The terrible scenes of the eruption of the Honga Tonga volcano (500 times more powerful than the atomic bomb of Hiroshima) have brought back all the widespread fears about similar eruptions also in Italy. Leaving aside the volcano most similar to Honga Tonga, that Marsili that "lies" just below the surface of the water, the suspect number one (I am not saying this because of Naples) is Vesuvius.
Il VESUVIO, the famous volcano of Naples, erupted for the last time in 1944.
History has shown us how dangerous its explosions can be, prompting us to think about a possible method of prevention.
Researchers with experts on volcanoes from ETH Zurich have started a new study, dedicated to analyzing the eruptions of the volcano and its history. The main objective is to develop a theory on a possible new explosion.
The previous episodes, which occurred both in historical times and prehistoric, they brought explosive eruptions capable of destroying entire countries. The people settled nearby have had no chance to save themselves, and the consequences have been catastrophic.
To try to predict the arrival of the new one eruption, researchers from Zurich examined the four largest eruptions of Vesuvius, which occurred in the past 10.000 years.
In particular, they considered: the Avellino eruption of 3.950 years ago; the eruption of 79 AD which buried the Roman cities of Pompeii and Herculaneum (also known as "Plinian eruptions"); the sub-plinian eruption of 472 AD and the eruption of 8890 BC
Garnets in the magma of Vesuvius
The first elements analyzed, taken into consideration to differentiate the different eruptions, are the garnet crystals present in the volcanic deposits
The "garnet" is a unique material of its kind, a mineral that grows from magma when the latter gets stuck in the magma chamber. Knowing the age of the crystals helps to establish how long the magma remained in the chamber before Vesuvius erupted.
In their study, published in the journal Science Advances , the researchers explained the analysis mechanisms of garnet.
To determine the age of the crystals, materials such as uranium and thorium were used.
Garnet has such a structure that it incorporates small amounts of the materials, which can then be measured by experts. Using the ratio of uranium-238 to thorium-230 isotopes, researchers can calculate the crystallization age of the minerals.
The garnets taken into consideration for the development of this study come from the set of materials collected by the ETH team directly "on site".
To ensure the highest level of accuracy, the sites corresponding to the four explosions were chosen for each extraction - the points where debris can still be found.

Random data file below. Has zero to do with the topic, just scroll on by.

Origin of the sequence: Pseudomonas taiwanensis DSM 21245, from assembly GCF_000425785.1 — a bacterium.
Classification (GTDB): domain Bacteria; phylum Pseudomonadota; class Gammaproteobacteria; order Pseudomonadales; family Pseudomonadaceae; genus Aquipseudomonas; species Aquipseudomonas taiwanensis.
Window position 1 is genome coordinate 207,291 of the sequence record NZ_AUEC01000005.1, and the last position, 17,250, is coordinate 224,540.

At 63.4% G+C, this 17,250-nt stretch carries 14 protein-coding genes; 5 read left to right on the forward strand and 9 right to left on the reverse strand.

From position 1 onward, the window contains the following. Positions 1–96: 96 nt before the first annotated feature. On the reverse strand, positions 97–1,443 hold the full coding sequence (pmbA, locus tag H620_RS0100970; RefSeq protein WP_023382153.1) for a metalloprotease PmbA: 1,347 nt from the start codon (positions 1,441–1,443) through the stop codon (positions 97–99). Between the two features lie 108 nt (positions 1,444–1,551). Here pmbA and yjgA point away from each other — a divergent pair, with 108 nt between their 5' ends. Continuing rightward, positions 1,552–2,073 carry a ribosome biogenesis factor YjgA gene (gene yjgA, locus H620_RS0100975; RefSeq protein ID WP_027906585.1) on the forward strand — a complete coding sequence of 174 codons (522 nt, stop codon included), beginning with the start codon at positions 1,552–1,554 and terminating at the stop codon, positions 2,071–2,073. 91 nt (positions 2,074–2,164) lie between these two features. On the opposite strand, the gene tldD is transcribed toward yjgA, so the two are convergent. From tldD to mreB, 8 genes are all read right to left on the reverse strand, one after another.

The age of granite crystals
By elaborating the research and analyzes described above, the researchers were able to understand what is the mechanism behind the explosion.
They understood that the most explosive magma in Vesuvius (the magma called "phonolytic") Is stored in a reservoir in the upper crust for several thousand years before the influx of the hottest magma (the magma called"primitive“), Who is responsible for the explosion.
Apparently, in the two prehistoric events the magma remained in the chamber for about 5.000 years. In historical ones, time has shrunk to around 1.000 years.
All this happens because, as the project manager reminds us Olivier Bachmann, “Vesuvius has a rather complicated hydraulic system”.
Under the volcano there are several magma chambers connected by a system of pipes.
The upper chamber - responsible for the eruptions - fills with magma from one of the lower chambers. Here, the material crystallizes, activating a process called "magmatic differentiation". At this point, the "differentiated" magma takes the name of phonolite.
After a certain time interval, the more primitive or "mafic" magma flows into the upper chamber, generating an increase in pressure inside the chamber. All this pressure pushes the phonolytic magma upward, potentially up to the surface, initiating an eruption.
A phonolithic magma reserve is currently preserved under Vesuvius. Experts wonder how much more remains, and whether the next eruption will be catastrophic or "manageable".
Monitoring of Vesuvius
Currently, it is not possible to determine the amount of magma, both phonolithic and mafic, preserved in the depths of Vesuvius.
However, as the volcano has been producing mainly mafic magma since 1631, researchers believe it is unlikely that differentiated phonolite is currently accumulating.
The hypothesis of a disastrous explosion like the one that destroyed Pompeii and Herculaneum is therefore quite unlikely. The volcano needs a much longer period of quiescence to reach similar levels.
"We think it is more likely that a large and explosive eruption of Vesuvius will occur only after a period of quiescence that lasted centuries." Bachmann revealed.
“However, smaller but still very dangerous eruptions like that of 1944 or even that of 1631 can occur after shorter periods of quiescence. An accurate prediction of the size and style of volcanic eruptions is not possible so far. However, the awakening of the magma reservoirs under the volcanoes are now recognizable by monitoring ”.
To safeguard the citizens who live near Vesuvius, the volcano will be monitored 24 hours a day.
In addition, an emergency plan was prepared for possible evacuation, in order to protect as many people as possible.